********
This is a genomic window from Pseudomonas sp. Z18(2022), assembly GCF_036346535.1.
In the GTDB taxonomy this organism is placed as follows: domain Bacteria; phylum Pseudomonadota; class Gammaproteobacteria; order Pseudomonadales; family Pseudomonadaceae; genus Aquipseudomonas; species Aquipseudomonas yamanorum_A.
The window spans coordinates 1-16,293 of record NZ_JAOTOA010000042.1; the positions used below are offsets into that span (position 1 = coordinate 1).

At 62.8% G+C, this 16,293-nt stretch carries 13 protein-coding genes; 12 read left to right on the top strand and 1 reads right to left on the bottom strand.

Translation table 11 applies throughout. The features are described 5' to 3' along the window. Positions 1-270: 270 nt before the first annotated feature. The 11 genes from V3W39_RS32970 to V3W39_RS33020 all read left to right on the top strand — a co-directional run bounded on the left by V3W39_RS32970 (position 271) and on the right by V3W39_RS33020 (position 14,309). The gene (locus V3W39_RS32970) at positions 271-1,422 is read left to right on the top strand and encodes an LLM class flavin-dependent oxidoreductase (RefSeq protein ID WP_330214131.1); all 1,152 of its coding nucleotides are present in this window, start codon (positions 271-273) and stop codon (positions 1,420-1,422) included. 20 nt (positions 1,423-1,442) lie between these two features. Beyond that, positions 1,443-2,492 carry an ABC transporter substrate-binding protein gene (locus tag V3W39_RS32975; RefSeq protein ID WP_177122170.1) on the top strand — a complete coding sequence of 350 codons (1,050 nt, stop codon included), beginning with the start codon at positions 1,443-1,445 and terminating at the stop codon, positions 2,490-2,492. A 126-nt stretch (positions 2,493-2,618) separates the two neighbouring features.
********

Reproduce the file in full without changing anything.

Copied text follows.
This is a genomic window from Pseudomonas sp. Z18(2022), assembly GCF_036346535.1.
In the GTDB taxonomy this organism is placed as follows: domain Bacteria; phylum Pseudomonadota; class Gammaproteobacteria; order Pseudomonadales; family Pseudomonadaceae; genus Aquipseudomonas; species Aquipseudomonas yamanorum_A.
The window spans coordinates 1-16,293 of record NZ_JAOTOA010000042.1; the positions used below are offsets into that span (position 1 = coordinate 1).

At 62.8% G+C, this 16,293-nt stretch carries 13 protein-coding genes; 12 read left to right on the top strand and 1 reads right to left on the bottom strand.

Translation table 11 applies throughout. The features are described 5' to 3' along the window. Positions 1-270: 270 nt before the first annotated feature. The 11 genes from V3W39_RS32970 to V3W39_RS33020 all read left to right on the top strand — a co-directional run bounded on the left by V3W39_RS32970 (position 271) and on the right by V3W39_RS33020 (position 14,309). The gene (locus V3W39_RS32970) at positions 271-1,422 is read left to right on the top strand and encodes an LLM class flavin-dependent oxidoreductase (RefSeq protein ID WP_330214131.1); all 1,152 of its coding nucleotides are present in this window, start codon (positions 271-273) and stop codon (positions 1,420-1,422) included. 20 nt (positions 1,423-1,442) lie between these two features. Beyond that, positions 1,443-2,492 carry an ABC transporter substrate-binding protein gene (locus tag V3W39_RS32975; RefSeq protein ID WP_177122170.1) on the top strand — a complete coding sequence of 350 codons (1,050 nt, stop codon included), beginning with the start codon at positions 1,443-1,445 and terminating at the stop codon, positions 2,490-2,492. A 126-nt stretch (positions 2,493-2,618) separates the two neighbouring features.